Though all benefits are not proven and educated opinions do vary as to the value of organic foods, many people believe they are healthier and better for the environment than other farming methods. Though good arguments can be made on both sides many claim (with good evidence) that much concern over specific techniques is fabricated and unnecessary. An example would be the public outcry over GMO (genetically modified organisms) — not proven to be harmful (in fact, often quite the opposite) but now on labels.
As a result there is more demand than before for organic produce and organically-raised meats than in the past. Because the methods involved in their production, costs are higher and prices are too. But while consumers may call for more organic choices they are not necessarily willing or able to pay for them. So to an extent “buying organic” is viewed as somewhat a privilege available only to those who can afford it.
Government agencies and some non-profit organizations recognize this fact. They have stepped in to provide financial and other types of support to those farmers who wish to participate in the organic farming trend. Here are some of the most notable examples and sources of assistance:
The Organic Farming Research Foundation (OFRF) offers grants for farmers that average over $10,000. The grants are awarded for projects that further the development of information on a variety of topics including the economic and social concerns of organic farmers and ranchers. The Foundation also encourages assistance in the form of professional researchers. who can help design and implement such projects. The work should target the adoption and improvement of organic farming practices as well as the dissemination of that information throughout the farming and agricultural communities.
The National Organic Certification Cost-Share Program is a program offered by the U.S. Department of Agriculture (USDA). It will pay up to 75% of the producer’s cost of officially certifying crops and livestock as organic. It will award $11.5 million for this cause in each fiscal year from 2014 to 2018. In some states the Agricultural Management Assistance Program serves the same purpose for some specific states. Check with your states USDA agency for required procedures for application and reimbursement.
The USDA Environmental Quality Incentives Program offers up to $20,000 per year to conventional farmers and ranchers as an inducement to switch their production practices to be more ecologically-friendly. The funds are also available to farmers who are already using organic methods, in order to help them expand their operations.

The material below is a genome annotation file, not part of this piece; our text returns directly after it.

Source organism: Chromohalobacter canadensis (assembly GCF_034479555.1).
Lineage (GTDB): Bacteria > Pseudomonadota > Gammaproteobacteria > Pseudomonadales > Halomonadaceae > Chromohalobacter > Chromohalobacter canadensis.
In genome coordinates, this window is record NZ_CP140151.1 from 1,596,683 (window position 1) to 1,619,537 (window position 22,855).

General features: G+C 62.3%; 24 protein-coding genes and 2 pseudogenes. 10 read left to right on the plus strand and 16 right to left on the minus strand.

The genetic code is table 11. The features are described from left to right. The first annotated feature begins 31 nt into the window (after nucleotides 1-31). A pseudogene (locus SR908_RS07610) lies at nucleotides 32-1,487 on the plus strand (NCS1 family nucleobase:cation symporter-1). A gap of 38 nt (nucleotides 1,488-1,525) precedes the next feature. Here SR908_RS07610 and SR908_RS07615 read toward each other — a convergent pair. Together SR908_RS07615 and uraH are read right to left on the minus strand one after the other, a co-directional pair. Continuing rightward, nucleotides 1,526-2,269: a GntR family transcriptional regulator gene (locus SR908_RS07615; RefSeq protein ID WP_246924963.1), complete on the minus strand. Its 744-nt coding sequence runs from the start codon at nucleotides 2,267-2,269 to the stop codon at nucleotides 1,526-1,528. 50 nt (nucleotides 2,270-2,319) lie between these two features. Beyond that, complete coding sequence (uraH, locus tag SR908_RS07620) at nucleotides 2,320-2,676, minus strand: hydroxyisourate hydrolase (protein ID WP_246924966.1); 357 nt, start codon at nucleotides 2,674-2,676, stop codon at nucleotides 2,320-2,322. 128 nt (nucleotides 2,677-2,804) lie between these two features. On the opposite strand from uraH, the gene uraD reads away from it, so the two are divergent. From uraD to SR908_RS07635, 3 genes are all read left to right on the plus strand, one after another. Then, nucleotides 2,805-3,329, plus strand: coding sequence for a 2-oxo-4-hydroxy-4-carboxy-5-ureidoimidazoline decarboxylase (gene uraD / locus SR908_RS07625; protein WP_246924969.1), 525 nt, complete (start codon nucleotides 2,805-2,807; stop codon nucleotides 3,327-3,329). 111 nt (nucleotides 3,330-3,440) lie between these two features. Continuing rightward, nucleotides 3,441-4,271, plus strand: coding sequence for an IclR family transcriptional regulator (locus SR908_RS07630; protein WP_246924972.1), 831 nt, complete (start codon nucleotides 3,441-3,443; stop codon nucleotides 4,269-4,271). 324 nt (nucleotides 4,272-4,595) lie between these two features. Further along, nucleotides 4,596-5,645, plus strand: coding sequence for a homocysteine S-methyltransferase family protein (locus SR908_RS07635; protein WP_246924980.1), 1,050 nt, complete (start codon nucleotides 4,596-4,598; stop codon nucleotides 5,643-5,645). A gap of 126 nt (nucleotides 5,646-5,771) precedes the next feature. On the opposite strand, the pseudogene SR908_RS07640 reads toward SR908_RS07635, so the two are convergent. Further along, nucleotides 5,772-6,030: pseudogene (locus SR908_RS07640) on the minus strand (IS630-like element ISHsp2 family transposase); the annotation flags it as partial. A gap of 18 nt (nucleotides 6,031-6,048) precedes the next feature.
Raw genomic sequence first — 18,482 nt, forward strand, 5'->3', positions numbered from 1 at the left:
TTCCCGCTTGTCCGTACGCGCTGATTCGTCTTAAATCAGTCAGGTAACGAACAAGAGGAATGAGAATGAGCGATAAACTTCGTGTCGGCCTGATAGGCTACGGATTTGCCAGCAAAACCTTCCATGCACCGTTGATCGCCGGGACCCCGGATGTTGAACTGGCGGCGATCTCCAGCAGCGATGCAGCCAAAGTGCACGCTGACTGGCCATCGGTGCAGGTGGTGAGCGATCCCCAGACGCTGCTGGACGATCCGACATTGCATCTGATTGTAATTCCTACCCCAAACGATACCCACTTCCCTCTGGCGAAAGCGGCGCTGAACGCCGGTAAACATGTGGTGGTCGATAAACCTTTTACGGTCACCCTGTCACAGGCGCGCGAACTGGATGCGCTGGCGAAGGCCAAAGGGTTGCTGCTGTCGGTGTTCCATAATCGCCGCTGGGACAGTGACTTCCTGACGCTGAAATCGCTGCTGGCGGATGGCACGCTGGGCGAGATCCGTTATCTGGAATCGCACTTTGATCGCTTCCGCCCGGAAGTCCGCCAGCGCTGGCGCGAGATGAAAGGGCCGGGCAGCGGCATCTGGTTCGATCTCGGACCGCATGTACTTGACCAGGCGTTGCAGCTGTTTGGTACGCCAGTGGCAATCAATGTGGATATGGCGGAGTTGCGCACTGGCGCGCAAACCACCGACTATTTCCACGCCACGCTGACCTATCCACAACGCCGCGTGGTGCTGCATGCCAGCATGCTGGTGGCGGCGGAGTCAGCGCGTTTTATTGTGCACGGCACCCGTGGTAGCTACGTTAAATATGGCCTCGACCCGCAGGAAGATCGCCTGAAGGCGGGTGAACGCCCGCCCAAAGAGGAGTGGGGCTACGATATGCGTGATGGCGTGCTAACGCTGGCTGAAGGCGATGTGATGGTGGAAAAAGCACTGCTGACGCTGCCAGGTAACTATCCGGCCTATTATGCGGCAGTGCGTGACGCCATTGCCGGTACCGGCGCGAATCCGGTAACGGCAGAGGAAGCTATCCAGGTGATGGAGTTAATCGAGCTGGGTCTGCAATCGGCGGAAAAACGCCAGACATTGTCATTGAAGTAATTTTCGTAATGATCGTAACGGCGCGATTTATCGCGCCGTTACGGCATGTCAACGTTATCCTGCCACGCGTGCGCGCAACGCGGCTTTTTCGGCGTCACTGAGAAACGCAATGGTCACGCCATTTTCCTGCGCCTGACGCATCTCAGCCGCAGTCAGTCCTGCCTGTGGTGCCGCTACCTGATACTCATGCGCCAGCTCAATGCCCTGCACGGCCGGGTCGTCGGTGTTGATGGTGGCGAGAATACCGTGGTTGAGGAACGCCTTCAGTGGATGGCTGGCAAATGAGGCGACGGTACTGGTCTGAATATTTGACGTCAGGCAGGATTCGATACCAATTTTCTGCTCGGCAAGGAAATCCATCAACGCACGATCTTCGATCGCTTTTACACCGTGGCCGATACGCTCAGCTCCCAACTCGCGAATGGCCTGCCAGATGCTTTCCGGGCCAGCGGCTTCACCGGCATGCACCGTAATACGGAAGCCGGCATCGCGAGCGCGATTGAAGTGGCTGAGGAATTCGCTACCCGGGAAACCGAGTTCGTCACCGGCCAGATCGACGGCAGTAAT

Also from the USDA, the Integrated Organic Program provides money for organic farmers and ranchers to expand and enhance their current operations. You cannot apply directly for this funding, however, as it is granted to various state agencies, colleges and universities, businesses, nonprofits and land grant institutions. Those organizations then pass the money along to individuals.
State Organic Associations
In addition to assistance available federal and state government there are private associations that offer lots of support. They offer so much information, support, training, marketing opportunities and more. The Maine Organic Farmers and Gardeners Association is a great example. It was started in 1971 and is the U. S.’ largest and oldest state organic organization. It has a very robust website which would probably be interesting even if you are not located in Maine.
Other states have organic non-profit associations as well. They are of course more apt to be fund raising than awarding grants. However they are still great places to start if you want to know more about organic farming and gardening and/or find resources (financial and otherwise) that can help you. You can find them in your state by doing a simple internet search. You can also check out the Organic Consumers Association (see Useful Resources). There you will find links to lists of both National and State Organic Farming Associations. You can also simply enter the name of any state and get information about organic-related news, events, green businesses in that state.
Organic Farming Opportunities
In addition to the funding that is specifically set aside for organic farmers and ranchers, there is of course funding from the USDA and other organizations available for any sort of farmer. And do not discount the private or member-owner financial organizations like the Ag Banks and the Farm Credit Bureaus, which often lend to farmers with reduced standards and lower interest rates. See our article about Farm Loans for more specific information. Also see Federal Grants for Agriculture for more about grants and loans related to sustainability, which often goes hand in hand with organic farming.